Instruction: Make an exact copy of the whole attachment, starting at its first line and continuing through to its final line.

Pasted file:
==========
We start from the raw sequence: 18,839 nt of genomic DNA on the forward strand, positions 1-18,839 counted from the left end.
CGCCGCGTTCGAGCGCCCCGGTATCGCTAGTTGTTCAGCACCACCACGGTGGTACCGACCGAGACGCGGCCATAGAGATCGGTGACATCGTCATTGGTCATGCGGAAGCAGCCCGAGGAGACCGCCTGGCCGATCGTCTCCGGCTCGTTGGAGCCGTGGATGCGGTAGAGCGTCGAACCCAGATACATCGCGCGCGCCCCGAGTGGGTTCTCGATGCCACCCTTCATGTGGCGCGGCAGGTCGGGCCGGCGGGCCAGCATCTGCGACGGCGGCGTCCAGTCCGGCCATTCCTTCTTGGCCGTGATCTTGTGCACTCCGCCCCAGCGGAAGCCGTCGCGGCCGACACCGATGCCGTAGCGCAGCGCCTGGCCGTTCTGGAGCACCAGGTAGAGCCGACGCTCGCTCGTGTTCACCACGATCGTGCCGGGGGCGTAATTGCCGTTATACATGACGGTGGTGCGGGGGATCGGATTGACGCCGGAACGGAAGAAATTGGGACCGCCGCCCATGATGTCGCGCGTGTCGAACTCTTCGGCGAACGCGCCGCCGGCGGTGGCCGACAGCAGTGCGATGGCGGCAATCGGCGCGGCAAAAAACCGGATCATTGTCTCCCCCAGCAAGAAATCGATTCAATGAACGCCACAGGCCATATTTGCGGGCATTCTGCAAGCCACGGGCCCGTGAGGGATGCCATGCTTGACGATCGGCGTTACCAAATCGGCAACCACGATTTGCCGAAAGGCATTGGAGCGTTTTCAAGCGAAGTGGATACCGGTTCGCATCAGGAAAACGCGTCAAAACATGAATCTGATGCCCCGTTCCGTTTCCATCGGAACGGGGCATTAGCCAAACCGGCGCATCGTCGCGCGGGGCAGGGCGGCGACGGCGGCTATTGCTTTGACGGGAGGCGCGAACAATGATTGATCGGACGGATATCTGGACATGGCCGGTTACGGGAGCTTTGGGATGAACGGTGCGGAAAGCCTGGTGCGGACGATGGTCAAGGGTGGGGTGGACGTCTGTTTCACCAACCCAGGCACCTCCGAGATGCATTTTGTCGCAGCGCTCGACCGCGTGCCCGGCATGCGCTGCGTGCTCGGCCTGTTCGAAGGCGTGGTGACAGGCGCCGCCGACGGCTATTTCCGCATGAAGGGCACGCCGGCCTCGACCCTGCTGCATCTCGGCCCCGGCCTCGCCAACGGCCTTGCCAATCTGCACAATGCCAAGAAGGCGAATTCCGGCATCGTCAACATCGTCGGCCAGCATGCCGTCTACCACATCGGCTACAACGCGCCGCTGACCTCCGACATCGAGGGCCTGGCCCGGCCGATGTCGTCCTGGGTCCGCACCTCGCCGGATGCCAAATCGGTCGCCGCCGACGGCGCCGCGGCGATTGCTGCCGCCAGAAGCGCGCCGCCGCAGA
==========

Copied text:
We start from the raw sequence: 18,839 nt of genomic DNA on the forward strand, positions 1-18,839 counted from the left end.
CGCCGCGTTCGAGCGCCCCGGTATCGCTAGTTGTTCAGCACCACCACGGTGGTACCGACCGAGACGCGGCCATAGAGATCGGTGACATCGTCATTGGTCATGCGGAAGCAGCCCGAGGAGACCGCCTGGCCGATCGTCTCCGGCTCGTTGGAGCCGTGGATGCGGTAGAGCGTCGAACCCAGATACATCGCGCGCGCCCCGAGTGGGTTCTCGATGCCACCCTTCATGTGGCGCGGCAGGTCGGGCCGGCGGGCCAGCATCTGCGACGGCGGCGTCCAGTCCGGCCATTCCTTCTTGGCCGTGATCTTGTGCACTCCGCCCCAGCGGAAGCCGTCGCGGCCGACACCGATGCCGTAGCGCAGCGCCTGGCCGTTCTGGAGCACCAGGTAGAGCCGACGCTCGCTCGTGTTCACCACGATCGTGCCGGGGGCGTAATTGCCGTTATACATGACGGTGGTGCGGGGGATCGGATTGACGCCGGAACGGAAGAAATTGGGACCGCCGCCCATGATGTCGCGCGTGTCGAACTCTTCGGCGAACGCGCCGCCGGCGGTGGCCGACAGCAGTGCGATGGCGGCAATCGGCGCGGCAAAAAACCGGATCATTGTCTCCCCCAGCAAGAAATCGATTCAATGAACGCCACAGGCCATATTTGCGGGCATTCTGCAAGCCACGGGCCCGTGAGGGATGCCATGCTTGACGATCGGCGTTACCAAATCGGCAACCACGATTTGCCGAAAGGCATTGGAGCGTTTTCAAGCGAAGTGGATACCGGTTCGCATCAGGAAAACGCGTCAAAACATGAATCTGATGCCCCGTTCCGTTTCCATCGGAACGGGGCATTAGCCAAACCGGCGCATCGTCGCGCGGGGCAGGGCGGCGACGGCGGCTATTGCTTTGACGGGAGGCGCGAACAATGATTGATCGGACGGATATCTGGACATGGCCGGTTACGGGAGCTTTGGGATGAACGGTGCGGAAAGCCTGGTGCGGACGATGGTCAAGGGTGGGGTGGACGTCTGTTTCACCAACCCAGGCACCTCCGAGATGCATTTTGTCGCAGCGCTCGACCGCGTGCCCGGCATGCGCTGCGTGCTCGGCCTGTTCGAAGGCGTGGTGACAGGCGCCGCCGACGGCTATTTCCGCATGAAGGGCACGCCGGCCTCGACCCTGCTGCATCTCGGCCCCGGCCTCGCCAACGGCCTTGCCAATCTGCACAATGCCAAGAAGGCGAATTCCGGCATCGTCAACATCGTCGGCCAGCATGCCGTCTACCACATCGGCTACAACGCGCCGCTGACCTCCGACATCGAGGGCCTGGCCCGGCCGATGTCGTCCTGGGTCCGCACCTCGCCGGATGCCAAATCGGTCGCCGCCGACGGCGCCGCGGCGATTGCTGCCGCCAGAAGCGCGCCGCCGCAGA